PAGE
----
Traditional scoring still works best on bowling lanes
If you watched the World Bowling Tour Championship finals on ESPN just over two weeks ago on Jan. 7, you may have noticed a slightly different scoring system used.
It was still based on usual bowling scoring, where a premium is placed on strikes, with spares important to make instead of leaving frames open.
But for some reason, these World Bowling people just can’t leave well enough alone.
The World Bowling Tour was set up to conduct Pro Bowlers Association-style tournaments all around the world.
It’s a way for American pros — and really for any pros in the world that want top-level competition — to bowl something close to a full-time schedule after the PBA has drastically cut back on its tournaments. I’m pretty sure this has been done to reduce expenses so the PBA can simply survive.
I discovered during a little internet research that this isn’t the first time the World Bowling people have tinkered with scoring.
This time around, they’re claiming they’ve streamlined the scoring process. I’m not so sure it’s that simple.
The major change is that a strike is worth 30 points. Period. In traditional bowling, you’ve got to string strikes together to have a chance at a 30-point frame, or at least 28 or 29 points.
Spares are worth 10 to 19 points, depending on how many pins you knock down on your first ball. Knock down nine on the first ball, you get 19 if you spare that frame; knock down six and you get 16.
And open frames are still worth however many pins you get in the two balls together.
Sounds simple, right? Well, it is. But the effects can be quite dramatic.
One thing I missed in those matches was three shots taken by each player in the 10th frame. In this system, so that the maximum score is 300 and not 360, you’re only allowed one strike or one spare in the 10th. No “bonus” ball, since you already have your 30 for a single strike or 19 (or less) for a spare.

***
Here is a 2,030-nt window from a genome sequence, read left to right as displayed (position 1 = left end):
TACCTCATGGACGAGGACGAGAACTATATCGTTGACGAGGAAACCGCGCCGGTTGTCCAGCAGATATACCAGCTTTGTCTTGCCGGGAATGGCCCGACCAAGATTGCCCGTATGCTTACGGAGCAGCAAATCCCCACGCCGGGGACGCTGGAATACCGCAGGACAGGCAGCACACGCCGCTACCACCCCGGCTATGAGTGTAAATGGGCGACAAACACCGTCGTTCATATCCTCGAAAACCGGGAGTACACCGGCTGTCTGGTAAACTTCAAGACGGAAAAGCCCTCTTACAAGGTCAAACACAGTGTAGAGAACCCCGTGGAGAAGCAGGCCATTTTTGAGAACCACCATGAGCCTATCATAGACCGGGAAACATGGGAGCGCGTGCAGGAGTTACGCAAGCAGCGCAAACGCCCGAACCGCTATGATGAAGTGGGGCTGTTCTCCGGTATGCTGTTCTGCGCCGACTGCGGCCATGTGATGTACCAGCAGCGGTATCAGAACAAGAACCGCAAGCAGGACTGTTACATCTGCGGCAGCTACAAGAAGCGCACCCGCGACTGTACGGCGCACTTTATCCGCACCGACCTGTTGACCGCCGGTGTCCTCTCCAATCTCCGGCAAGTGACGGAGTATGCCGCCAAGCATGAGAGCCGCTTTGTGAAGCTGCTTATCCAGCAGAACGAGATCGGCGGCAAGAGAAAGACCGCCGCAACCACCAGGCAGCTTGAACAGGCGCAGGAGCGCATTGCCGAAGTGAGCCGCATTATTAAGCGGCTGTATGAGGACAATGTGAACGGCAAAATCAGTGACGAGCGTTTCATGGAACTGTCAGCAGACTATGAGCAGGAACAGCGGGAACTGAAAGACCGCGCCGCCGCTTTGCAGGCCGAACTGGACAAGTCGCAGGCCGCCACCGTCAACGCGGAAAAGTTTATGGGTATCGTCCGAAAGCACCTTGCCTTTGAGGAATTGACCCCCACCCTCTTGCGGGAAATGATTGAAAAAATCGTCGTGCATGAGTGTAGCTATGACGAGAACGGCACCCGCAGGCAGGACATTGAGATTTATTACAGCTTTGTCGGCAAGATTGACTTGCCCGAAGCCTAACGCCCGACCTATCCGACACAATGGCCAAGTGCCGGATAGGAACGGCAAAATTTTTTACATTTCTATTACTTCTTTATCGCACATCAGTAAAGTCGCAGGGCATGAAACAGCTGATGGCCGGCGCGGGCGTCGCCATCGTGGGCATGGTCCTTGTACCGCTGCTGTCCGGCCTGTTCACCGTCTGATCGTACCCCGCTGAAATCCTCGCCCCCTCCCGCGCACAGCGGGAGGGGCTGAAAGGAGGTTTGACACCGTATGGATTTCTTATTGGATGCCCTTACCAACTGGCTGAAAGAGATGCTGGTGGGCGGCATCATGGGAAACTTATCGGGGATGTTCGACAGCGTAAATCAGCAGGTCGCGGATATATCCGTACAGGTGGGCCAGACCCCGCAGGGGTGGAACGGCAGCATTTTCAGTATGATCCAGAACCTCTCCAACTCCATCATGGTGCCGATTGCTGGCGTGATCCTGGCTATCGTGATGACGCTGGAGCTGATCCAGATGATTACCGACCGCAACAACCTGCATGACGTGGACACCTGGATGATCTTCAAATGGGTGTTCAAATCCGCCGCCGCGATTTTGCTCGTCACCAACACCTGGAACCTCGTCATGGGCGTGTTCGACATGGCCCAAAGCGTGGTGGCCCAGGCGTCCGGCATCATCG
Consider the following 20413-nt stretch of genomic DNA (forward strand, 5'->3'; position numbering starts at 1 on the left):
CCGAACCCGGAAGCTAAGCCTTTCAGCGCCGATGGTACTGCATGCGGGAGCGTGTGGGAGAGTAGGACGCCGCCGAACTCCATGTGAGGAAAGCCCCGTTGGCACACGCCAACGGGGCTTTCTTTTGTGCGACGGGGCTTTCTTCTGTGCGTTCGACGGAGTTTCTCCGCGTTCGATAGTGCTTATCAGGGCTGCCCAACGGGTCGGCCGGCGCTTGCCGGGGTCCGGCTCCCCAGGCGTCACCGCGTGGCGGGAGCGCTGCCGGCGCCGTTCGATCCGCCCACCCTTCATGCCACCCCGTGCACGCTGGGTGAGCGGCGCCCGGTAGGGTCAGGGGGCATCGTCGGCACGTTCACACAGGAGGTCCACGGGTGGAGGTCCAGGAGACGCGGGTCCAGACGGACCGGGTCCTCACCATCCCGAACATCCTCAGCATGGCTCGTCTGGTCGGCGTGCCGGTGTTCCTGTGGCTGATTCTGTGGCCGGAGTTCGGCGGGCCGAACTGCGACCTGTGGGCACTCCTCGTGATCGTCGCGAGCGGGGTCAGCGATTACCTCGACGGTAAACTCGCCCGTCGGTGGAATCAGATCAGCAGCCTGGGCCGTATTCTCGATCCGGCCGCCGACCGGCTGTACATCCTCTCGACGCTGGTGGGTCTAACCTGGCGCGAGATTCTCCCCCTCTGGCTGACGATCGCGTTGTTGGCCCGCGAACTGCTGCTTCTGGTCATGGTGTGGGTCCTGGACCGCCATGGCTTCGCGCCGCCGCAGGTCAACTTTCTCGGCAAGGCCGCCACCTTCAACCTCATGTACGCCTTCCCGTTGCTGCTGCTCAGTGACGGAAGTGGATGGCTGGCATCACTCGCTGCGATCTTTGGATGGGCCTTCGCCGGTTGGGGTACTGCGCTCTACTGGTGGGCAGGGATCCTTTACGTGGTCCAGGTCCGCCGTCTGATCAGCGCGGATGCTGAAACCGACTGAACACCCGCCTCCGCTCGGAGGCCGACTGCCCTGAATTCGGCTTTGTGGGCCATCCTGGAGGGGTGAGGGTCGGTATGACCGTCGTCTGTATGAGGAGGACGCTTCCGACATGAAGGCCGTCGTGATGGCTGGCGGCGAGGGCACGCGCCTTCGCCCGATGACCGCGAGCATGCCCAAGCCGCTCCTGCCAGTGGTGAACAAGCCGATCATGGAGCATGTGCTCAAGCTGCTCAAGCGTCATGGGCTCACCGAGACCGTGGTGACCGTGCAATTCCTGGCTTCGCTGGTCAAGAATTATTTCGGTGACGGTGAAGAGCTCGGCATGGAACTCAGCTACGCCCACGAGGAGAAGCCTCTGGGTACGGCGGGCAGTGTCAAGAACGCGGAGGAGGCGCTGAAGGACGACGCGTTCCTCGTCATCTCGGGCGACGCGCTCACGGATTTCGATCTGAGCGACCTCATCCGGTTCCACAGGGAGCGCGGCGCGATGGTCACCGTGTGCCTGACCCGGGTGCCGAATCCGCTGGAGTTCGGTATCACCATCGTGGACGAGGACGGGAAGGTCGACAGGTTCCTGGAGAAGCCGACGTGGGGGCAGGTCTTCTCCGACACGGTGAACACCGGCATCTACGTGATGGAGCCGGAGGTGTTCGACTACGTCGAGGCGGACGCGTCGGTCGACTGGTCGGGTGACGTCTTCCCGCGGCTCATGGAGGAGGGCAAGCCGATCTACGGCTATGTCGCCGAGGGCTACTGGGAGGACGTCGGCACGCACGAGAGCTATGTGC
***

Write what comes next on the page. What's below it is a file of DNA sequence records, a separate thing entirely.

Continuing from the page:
This system also inflates scores — just what we need, right? — because of the 30 you get without having to string strikes.
The most dramatic difference I think comes if you bowl a traditional Dutch 200, where by alternating strikes and spares you get a score of 20 each frame that becomes the 200.
The weird thing in World Bowling scoring is that there’s one score that is impossible to get — 20. You either get 30 for the strike or 10 to 19 for a spare.
I had to take pen to paper to figure what a Dutch 200 would compute to this new way. Assuming all spares were nine-counts on the first ball, I came up with 245 — alternating scores of 30 and 19 each frame.
That’s a score that could be tough to beat even with a string of five or six strikes that also includes an open frame or two.
Back in 2014, the World Bowling Tour tried a different, also supposedly simpler scoring method — the game’s 12 frames would be like “skins” in golf, so whoever does better each frame wins that frame with the most wins deciding the game.
OK, if this is all so simple, why is it so hard to explain?
For me, I’m happy with the traditional scoring system. If you don’t understand traditional scoring that well, don’t worry — that’s what automatic scorers were invented for.
Steve Brownlee can be reached at 906-228-2500, ext. 252. His email address is firstname.lastname@example.org.